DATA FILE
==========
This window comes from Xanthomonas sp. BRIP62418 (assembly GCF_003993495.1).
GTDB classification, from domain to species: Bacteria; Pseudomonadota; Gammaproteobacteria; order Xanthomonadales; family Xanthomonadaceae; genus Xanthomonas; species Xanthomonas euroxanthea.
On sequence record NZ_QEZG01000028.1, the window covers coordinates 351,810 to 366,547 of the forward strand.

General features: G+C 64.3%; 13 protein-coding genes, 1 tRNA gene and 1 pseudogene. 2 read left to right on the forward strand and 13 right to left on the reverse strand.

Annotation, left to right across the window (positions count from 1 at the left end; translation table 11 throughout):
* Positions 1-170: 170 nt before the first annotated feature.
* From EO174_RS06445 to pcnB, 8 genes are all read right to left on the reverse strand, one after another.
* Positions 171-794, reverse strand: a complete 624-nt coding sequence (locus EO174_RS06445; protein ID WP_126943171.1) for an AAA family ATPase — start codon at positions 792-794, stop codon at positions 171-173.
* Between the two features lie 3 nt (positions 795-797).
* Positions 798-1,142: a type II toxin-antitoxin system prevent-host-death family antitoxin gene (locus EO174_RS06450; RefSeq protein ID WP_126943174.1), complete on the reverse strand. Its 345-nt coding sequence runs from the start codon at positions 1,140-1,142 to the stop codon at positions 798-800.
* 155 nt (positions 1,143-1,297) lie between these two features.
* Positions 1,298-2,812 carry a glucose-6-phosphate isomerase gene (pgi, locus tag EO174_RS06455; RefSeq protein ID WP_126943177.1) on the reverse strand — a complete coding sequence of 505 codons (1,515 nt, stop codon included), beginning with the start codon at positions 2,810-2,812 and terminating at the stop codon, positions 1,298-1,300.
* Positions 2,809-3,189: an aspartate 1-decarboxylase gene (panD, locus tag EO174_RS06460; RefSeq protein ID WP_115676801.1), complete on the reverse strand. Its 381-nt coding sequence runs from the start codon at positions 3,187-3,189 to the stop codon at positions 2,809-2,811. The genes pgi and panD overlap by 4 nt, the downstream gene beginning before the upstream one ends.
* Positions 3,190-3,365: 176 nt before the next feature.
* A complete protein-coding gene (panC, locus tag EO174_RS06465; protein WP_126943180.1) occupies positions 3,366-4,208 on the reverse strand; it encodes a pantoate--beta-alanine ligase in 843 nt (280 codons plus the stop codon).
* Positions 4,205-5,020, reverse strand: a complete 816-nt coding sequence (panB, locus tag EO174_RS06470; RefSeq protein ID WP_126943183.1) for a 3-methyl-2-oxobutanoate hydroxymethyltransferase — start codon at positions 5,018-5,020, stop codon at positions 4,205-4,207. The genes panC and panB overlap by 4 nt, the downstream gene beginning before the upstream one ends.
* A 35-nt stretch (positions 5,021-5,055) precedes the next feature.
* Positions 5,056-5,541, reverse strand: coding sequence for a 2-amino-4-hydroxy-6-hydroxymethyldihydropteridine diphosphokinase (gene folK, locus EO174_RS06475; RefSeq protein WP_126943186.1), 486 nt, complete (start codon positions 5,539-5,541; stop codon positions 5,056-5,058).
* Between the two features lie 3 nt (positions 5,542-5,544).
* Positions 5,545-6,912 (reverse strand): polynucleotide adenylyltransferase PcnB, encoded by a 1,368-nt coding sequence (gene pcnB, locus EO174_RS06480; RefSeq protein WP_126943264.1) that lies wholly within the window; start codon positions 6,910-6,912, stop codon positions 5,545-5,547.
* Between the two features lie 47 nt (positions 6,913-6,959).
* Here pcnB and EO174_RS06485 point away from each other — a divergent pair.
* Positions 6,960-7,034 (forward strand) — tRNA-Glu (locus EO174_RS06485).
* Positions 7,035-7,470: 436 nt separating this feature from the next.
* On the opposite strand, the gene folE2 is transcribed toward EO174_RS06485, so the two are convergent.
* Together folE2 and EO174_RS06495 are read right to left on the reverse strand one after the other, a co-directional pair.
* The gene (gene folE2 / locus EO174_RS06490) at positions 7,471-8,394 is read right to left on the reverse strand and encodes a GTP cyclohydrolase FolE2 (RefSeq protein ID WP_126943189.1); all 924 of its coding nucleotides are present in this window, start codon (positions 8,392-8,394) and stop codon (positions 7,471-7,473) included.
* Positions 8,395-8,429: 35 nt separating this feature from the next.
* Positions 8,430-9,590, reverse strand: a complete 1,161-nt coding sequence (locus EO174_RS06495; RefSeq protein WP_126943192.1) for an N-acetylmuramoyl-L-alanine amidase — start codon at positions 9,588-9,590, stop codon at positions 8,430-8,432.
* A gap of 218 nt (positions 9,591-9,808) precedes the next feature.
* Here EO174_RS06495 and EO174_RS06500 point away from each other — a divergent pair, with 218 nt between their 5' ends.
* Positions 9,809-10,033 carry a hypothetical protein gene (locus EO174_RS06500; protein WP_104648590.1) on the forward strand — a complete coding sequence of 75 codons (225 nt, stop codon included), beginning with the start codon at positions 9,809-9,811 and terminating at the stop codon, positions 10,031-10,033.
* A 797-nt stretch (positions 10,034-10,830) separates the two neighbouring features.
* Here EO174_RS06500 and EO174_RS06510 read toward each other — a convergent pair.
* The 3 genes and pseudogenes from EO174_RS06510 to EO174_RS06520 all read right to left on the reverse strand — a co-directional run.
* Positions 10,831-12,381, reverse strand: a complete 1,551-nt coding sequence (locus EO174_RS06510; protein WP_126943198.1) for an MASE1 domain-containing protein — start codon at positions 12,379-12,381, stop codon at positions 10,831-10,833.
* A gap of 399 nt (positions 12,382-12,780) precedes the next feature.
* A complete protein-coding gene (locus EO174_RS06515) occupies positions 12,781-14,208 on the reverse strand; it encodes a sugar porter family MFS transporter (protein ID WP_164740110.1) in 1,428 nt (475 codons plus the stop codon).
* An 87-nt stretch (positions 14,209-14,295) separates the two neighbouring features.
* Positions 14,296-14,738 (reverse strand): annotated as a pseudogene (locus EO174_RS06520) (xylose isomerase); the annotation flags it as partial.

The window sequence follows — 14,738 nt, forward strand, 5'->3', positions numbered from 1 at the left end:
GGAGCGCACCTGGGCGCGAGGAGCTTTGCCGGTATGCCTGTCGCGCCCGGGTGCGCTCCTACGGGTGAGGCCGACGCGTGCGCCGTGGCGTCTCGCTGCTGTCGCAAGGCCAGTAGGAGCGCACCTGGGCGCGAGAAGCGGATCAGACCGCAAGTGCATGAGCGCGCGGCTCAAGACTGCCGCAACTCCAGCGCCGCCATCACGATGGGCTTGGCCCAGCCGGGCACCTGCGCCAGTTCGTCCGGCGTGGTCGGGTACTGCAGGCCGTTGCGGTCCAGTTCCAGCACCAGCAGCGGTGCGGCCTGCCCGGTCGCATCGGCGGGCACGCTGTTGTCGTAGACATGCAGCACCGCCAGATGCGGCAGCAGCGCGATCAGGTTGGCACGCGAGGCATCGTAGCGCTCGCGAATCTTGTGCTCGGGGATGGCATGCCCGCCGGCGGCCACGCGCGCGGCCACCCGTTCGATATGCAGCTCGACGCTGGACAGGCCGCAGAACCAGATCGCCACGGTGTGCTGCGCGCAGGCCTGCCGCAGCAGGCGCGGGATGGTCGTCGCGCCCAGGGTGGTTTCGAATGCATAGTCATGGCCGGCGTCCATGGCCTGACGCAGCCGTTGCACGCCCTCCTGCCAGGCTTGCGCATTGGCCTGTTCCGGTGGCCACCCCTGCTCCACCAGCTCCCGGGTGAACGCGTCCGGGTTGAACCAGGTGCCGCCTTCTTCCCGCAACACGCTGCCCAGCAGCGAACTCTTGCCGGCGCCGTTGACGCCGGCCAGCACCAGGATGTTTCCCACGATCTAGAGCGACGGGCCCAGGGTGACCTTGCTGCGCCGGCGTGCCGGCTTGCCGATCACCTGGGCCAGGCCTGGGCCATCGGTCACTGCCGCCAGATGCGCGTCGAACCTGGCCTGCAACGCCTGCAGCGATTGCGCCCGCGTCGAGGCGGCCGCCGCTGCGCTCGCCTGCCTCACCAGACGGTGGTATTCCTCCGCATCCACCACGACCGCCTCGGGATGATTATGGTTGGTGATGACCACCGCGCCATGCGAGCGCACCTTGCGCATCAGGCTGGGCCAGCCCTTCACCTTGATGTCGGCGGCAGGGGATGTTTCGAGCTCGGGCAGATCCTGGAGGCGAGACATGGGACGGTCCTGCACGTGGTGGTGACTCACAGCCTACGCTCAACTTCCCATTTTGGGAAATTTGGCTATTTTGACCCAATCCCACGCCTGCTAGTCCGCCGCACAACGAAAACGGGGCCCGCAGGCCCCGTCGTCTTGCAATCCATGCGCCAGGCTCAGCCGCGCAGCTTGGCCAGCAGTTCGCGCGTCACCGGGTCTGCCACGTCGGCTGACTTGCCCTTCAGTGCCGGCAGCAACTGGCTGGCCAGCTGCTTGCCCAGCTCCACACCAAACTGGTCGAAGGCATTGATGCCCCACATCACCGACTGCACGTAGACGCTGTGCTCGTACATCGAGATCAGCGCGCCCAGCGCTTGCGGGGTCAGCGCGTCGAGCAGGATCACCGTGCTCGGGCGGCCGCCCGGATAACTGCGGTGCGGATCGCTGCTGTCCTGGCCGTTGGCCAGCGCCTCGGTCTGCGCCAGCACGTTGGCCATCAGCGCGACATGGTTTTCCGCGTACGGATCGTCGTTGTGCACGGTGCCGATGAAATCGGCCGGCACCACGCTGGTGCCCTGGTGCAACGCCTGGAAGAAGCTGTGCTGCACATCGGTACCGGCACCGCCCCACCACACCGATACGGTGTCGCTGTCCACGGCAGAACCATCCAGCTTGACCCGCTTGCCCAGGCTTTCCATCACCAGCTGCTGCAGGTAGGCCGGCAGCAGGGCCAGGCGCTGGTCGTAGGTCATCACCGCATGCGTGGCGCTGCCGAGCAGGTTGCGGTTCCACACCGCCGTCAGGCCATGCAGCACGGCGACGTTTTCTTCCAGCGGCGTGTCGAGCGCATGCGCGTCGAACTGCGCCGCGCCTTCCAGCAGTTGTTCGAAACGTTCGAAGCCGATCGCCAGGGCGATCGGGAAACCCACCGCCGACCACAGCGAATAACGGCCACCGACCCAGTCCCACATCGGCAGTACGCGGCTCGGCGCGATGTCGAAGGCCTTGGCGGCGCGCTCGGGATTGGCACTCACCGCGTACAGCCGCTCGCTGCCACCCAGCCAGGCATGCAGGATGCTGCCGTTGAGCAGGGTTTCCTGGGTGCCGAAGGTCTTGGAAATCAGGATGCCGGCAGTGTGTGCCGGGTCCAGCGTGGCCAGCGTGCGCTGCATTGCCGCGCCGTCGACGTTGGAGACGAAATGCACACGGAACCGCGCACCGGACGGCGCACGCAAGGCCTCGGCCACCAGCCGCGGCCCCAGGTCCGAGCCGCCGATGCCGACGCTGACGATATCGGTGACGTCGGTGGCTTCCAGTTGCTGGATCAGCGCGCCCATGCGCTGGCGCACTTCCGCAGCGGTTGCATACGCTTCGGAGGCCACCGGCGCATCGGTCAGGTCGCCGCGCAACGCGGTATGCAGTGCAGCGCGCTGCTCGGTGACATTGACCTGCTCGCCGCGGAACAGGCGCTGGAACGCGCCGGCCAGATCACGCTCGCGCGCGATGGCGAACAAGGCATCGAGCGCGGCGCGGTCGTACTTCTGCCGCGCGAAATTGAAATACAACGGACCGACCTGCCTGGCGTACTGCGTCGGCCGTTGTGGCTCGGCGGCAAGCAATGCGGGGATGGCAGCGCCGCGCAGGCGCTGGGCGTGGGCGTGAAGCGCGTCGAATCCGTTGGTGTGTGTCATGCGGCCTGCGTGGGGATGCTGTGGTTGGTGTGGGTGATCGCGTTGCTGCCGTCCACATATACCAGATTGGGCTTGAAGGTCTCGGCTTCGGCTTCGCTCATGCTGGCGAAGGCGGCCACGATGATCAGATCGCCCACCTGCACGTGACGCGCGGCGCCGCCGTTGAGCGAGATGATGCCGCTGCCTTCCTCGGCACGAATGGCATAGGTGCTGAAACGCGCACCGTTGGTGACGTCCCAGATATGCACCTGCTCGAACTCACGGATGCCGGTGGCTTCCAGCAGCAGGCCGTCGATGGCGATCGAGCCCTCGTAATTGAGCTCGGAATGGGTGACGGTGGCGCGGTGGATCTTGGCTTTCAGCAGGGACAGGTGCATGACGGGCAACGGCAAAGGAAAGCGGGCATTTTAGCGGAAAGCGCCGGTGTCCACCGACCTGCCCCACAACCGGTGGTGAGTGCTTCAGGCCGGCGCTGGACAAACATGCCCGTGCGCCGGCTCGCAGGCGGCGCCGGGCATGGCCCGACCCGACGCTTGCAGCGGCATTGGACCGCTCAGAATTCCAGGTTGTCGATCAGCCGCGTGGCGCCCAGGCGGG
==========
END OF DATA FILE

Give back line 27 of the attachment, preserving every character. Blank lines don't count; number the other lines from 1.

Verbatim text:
* The gene (gene folE2 / locus EO174_RS06490) at positions 7,471-8,394 is read right to left on the reverse strand and encodes a GTP cyclohydrolase FolE2 (RefSeq protein ID WP_126943189.1); all 924 of its coding nucleotides are present in this window, start codon (positions 8,392-8,394) and stop codon (positions 7,471-7,473) included.